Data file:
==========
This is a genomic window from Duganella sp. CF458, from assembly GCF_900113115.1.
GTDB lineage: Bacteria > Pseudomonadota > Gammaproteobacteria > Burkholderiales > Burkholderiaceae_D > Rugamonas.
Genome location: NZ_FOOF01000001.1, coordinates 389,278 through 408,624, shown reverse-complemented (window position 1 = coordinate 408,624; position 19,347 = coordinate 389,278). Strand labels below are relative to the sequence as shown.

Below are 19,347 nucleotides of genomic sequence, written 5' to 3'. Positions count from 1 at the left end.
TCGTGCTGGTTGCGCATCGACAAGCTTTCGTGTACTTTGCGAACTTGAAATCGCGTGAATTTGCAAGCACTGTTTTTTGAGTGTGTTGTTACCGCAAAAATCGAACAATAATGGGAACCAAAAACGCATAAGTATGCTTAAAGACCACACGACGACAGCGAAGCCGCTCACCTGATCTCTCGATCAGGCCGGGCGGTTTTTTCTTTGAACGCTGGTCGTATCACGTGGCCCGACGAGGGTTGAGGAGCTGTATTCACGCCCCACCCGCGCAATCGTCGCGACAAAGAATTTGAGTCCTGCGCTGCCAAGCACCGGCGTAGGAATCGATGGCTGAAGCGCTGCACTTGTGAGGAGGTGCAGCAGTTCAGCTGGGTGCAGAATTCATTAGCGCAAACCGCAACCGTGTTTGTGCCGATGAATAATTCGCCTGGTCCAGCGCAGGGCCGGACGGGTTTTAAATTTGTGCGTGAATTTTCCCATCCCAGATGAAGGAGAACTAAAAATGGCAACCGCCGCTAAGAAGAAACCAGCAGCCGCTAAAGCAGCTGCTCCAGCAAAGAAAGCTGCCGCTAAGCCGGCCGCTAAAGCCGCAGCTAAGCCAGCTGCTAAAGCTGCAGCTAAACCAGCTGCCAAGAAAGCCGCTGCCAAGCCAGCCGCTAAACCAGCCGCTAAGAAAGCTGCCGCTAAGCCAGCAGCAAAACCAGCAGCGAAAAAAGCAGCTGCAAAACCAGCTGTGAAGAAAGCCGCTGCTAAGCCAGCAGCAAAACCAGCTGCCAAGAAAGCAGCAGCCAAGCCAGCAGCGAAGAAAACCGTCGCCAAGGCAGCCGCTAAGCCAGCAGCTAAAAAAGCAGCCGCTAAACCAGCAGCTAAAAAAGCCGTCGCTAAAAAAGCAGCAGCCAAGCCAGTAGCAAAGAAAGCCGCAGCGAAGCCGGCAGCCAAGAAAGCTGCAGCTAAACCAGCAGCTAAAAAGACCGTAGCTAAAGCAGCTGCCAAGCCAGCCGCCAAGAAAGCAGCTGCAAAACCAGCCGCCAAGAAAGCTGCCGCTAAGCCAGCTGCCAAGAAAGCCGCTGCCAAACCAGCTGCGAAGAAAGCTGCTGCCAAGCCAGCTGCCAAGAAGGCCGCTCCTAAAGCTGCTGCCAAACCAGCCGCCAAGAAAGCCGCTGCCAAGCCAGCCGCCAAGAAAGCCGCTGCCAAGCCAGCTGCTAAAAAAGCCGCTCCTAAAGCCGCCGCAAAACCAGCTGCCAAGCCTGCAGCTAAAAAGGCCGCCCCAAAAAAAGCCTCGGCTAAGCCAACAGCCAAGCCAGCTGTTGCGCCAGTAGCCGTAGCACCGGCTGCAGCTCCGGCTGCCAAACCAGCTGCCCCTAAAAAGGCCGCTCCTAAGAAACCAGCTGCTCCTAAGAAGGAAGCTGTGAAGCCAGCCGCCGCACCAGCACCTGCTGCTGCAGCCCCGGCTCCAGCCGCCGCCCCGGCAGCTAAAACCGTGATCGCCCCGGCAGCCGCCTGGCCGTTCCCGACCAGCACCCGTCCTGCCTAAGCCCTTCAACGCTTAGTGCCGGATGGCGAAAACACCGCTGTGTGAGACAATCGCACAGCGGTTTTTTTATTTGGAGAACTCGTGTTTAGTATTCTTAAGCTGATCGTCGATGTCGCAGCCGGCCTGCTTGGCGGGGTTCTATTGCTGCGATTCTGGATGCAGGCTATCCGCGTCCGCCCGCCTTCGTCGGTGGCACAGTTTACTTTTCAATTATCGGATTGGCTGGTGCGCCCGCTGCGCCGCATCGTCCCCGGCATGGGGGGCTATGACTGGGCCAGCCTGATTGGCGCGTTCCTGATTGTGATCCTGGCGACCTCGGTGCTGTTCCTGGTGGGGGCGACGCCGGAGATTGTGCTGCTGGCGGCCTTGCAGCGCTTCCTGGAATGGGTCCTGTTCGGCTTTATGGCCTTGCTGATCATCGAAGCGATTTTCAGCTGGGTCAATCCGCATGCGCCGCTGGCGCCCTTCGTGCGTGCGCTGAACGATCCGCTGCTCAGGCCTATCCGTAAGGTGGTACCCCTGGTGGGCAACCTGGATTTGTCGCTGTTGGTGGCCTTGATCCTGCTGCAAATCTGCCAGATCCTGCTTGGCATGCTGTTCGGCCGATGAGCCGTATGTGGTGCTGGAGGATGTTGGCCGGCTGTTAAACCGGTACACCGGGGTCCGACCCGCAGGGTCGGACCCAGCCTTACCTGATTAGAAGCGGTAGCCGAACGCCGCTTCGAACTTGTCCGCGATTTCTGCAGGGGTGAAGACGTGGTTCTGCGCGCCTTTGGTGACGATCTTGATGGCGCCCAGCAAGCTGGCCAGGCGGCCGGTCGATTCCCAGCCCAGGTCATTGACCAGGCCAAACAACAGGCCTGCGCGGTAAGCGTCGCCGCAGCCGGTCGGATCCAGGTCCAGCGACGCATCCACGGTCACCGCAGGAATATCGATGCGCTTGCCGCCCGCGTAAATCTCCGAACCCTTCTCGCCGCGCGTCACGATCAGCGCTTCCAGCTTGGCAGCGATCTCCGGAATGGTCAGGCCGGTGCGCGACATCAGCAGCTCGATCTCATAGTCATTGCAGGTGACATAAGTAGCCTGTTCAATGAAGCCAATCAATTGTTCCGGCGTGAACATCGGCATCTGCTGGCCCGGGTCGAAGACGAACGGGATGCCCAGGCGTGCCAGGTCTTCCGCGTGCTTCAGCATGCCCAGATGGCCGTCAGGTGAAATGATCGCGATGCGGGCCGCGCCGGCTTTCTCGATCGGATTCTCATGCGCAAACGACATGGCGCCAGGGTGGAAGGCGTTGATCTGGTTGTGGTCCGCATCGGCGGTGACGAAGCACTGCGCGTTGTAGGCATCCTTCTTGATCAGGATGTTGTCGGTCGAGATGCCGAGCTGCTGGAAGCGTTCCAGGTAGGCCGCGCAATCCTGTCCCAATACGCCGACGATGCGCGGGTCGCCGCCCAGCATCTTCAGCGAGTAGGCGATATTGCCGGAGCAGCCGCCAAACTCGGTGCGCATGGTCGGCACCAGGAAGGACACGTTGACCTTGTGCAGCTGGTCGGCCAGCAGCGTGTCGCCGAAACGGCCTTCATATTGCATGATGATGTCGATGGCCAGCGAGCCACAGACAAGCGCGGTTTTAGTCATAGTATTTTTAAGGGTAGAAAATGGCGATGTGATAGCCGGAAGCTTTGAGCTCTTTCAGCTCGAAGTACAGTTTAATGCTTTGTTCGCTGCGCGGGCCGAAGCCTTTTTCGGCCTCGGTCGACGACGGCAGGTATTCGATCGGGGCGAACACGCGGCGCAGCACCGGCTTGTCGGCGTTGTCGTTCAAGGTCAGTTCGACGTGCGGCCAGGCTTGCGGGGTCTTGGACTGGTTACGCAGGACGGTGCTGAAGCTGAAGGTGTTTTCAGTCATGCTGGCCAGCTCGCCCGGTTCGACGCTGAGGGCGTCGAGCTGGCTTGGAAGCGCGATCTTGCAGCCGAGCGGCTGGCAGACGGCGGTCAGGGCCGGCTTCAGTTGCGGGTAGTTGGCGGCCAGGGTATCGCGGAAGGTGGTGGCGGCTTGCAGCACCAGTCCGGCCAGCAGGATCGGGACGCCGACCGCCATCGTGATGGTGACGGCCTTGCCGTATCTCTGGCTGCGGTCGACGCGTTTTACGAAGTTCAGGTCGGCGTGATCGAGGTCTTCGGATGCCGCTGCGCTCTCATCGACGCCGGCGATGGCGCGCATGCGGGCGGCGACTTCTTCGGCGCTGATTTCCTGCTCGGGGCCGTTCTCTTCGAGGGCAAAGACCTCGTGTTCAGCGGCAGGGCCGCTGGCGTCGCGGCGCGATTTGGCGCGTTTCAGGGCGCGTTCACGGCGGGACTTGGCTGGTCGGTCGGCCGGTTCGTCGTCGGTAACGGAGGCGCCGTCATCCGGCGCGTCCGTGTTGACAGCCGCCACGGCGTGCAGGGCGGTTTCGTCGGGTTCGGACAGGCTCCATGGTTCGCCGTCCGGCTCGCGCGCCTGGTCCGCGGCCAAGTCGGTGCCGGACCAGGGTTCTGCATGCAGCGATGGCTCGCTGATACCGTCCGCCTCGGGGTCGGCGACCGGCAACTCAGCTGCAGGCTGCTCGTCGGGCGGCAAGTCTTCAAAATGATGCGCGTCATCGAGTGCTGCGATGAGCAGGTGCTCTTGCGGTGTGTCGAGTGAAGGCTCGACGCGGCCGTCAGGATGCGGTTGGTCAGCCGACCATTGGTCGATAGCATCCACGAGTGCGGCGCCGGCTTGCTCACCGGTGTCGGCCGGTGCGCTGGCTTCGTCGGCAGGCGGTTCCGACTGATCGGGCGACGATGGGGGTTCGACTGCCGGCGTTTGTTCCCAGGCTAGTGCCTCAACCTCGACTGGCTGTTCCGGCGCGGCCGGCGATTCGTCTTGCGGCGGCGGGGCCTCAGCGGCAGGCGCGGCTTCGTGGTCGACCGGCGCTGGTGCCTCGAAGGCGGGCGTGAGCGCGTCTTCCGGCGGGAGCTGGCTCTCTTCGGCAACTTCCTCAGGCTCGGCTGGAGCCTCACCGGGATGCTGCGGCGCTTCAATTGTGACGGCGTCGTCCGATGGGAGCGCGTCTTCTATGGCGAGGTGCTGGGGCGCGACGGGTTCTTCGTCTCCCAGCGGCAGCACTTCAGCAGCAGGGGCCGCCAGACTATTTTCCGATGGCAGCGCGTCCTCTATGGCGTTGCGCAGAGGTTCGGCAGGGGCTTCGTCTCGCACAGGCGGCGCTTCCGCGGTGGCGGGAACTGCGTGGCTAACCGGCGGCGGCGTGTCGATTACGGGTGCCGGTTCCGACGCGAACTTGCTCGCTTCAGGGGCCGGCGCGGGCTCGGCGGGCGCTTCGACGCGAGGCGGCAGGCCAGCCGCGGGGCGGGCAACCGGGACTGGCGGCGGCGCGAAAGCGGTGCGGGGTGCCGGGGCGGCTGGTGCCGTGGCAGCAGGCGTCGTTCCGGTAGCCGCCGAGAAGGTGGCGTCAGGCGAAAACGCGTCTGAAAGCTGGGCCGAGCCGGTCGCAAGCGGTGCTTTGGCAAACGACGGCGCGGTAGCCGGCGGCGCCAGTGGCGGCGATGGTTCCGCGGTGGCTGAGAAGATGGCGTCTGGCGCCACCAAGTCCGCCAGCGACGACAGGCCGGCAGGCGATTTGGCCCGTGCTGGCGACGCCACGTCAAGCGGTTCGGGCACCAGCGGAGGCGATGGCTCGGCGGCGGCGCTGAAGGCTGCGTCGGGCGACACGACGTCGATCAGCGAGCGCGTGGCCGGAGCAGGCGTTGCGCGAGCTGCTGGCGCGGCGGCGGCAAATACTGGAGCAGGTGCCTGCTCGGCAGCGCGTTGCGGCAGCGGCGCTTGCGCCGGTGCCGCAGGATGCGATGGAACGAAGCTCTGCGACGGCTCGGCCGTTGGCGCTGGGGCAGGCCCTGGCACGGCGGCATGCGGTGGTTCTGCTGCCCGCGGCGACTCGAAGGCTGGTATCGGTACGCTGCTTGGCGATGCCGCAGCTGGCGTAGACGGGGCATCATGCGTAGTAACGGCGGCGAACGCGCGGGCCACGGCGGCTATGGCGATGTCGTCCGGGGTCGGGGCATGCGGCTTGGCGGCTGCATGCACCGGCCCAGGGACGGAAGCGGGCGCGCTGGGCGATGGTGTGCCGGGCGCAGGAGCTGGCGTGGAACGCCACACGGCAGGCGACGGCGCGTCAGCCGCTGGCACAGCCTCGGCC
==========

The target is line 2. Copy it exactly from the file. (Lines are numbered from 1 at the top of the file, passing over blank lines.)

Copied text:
GTDB lineage: Bacteria > Pseudomonadota > Gammaproteobacteria > Burkholderiales > Burkholderiaceae_D > Rugamonas.